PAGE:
WHAT DO STUDIES SHOW ABOUT SMOKERS WITH COVID-19?
    A team of scientists at Harvard University in Boston and the University of Crete in Greece have reviewed five of the first studies on links between smoking and COVID-19.

    They found smokers do face a greater risk of suffering complications but others suggested they were less likely to be infected in the first place.

    In all of the studies, fewer than 15 per cent of the patients were smokers - a figure that clashes with China's smoking rate, which is between 20 and 26 per cent and almost half of men.

    The review of the evidence, led by Harvard's Dr Constantine Vardavas, was published in the journal Tobacco Induced Diseases.

    Here's what it found:

    STUDY 1

    How many people were involved?

    78 patients at 3 hospitals in Wuhan, China

    How many of them were smokers?

    Unclear

    Where were the results published?

    Chinese Medical Journal

    What did it find?

    The patients who progressed to severe illness had a 'significantly' higher number of smokers compared to the patients who got better – 27 per cent compared three per cent

    STUDY 2

    How many people were involved?

    1,099 at 552 hospitals across China

    How many of them were smokers?

    A total of 12.6 per cent (137) were current smokers and 1.9 per cent (21) were former smokers.

    Where were the results published?

    New England Medical Journal

    What did it find?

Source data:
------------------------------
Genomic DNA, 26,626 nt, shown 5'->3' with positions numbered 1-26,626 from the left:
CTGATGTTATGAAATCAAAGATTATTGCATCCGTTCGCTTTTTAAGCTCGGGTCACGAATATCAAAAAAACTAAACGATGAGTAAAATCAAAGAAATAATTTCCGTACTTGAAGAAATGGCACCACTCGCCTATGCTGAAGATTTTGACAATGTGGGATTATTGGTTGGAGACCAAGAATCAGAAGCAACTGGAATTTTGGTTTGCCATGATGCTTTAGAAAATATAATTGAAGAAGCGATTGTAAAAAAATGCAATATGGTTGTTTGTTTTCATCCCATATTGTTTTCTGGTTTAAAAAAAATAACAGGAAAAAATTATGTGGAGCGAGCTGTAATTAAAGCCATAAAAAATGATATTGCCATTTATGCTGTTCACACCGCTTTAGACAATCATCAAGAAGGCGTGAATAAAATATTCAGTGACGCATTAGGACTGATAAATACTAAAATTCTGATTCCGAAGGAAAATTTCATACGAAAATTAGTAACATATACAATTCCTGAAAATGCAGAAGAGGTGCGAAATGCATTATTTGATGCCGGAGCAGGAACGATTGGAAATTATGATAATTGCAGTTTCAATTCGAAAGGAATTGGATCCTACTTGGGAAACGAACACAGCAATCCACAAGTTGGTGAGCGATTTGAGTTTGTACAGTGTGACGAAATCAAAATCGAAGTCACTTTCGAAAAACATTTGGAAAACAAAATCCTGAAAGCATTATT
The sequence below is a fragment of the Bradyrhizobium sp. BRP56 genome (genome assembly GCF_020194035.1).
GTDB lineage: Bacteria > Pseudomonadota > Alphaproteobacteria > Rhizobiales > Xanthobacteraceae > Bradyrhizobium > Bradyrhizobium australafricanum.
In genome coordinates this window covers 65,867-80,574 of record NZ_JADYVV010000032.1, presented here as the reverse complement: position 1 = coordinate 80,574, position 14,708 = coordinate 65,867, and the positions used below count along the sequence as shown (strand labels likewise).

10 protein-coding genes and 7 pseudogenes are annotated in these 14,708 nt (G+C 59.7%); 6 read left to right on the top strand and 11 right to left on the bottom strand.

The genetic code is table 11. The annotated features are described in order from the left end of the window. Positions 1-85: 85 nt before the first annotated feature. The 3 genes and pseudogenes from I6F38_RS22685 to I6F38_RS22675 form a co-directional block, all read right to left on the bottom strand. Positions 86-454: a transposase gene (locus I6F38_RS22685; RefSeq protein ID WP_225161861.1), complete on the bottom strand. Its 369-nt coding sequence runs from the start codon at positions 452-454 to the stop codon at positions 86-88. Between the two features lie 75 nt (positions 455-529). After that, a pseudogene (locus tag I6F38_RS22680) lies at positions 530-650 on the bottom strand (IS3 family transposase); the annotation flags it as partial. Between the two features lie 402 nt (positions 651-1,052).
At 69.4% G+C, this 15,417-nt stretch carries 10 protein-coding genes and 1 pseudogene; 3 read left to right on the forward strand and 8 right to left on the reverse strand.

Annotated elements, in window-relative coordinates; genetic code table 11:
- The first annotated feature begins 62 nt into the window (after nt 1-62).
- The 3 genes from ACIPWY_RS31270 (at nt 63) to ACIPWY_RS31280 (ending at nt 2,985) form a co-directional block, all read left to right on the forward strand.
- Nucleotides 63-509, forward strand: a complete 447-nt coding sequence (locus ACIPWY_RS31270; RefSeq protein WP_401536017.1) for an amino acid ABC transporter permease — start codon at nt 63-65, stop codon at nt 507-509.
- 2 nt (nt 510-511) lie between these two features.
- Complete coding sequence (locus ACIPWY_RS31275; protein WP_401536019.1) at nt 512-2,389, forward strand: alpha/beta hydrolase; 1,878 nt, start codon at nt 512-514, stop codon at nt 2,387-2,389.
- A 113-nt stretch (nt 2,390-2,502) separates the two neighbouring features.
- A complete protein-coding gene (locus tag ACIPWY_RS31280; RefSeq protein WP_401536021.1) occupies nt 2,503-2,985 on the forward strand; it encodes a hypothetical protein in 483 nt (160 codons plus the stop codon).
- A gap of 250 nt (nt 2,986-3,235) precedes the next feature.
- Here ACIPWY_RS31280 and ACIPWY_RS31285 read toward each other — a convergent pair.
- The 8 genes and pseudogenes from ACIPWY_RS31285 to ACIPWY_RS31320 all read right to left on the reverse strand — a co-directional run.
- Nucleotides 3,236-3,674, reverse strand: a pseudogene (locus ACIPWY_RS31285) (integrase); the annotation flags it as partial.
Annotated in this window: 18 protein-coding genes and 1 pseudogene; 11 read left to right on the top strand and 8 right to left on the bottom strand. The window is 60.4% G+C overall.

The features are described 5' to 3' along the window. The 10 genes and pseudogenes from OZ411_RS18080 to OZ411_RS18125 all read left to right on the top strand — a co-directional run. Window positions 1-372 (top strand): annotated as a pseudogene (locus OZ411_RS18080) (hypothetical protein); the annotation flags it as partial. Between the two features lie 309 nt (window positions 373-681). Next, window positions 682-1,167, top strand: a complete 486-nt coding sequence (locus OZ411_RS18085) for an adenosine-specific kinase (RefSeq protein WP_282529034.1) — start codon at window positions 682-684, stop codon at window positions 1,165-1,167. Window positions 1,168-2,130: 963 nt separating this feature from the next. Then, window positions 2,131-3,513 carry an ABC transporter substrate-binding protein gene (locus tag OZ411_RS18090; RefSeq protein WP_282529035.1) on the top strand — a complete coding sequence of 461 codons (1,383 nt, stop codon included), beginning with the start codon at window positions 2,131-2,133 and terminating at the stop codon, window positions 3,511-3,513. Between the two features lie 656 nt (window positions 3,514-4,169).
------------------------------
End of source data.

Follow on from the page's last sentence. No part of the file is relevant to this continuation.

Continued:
Among the 173 patients with severe symptoms, 16.9 per cent (29) were current smokers and 5.2 per cent (nine) were former smokers.

    In comparison, 11.8 per cent (108) of the 926 with milder symptoms were current smokers, and 1.3 per cent (12) were former smokers.

    In the group of patients that either needed mechanical ventilation, admission to an ICU or died, 25.5 per cent were current smokers and 7.6 per cent were former smokers.

    That was more than twice as high as the proportion of patients who did not need intensive care, 11.8 per cent of whom were current smokers and 1.6 per cent were former smokers.

    STUDY 3

    How many people were involved?

    140 in one hospital in Wuhan

    How many of them were smokers?

    6.4 per cent were either current smokers (two) or past smokers (seven).

    Where were the results published?

    Allergy

    What did it find?

    Among the 58 patients who severely ill, 3.4 per cent (two people) were current smokers and 6.9 per cent (four) were former smokers.

    In comparison, of the 82 with milder symptoms, none were current smokers and 3.7 per cent (three) were former smokers.

    STUDY 4:

    How many people were involved?

    191 in two hospitals in Wuhan

    How many of them were smokers?

    Six per cent (11 people) were current smokers

    Where were the results published?

    The Lancet

    What did it find?

    Among those that died (54), nine per cent (five people) were current smokers. Of those who survived, four per cent (six people) were smokers.

    STUDY 5

    How many people were involved?

    41 in one hospital in Wuhan

    How many of them were smokers?

    Seven per cent (three people) were current smokers

    Where were the results published?

    The Lancet

    What did it find?

    None of the 13 patients who needed to be admitted to ICU were current smokers. In contrast, 11 per cent (three) of those who did not need intensive care were smokers.


    It said: 'SARS-CoV-2 has been shown to enter cells through the ACE-2 receptor.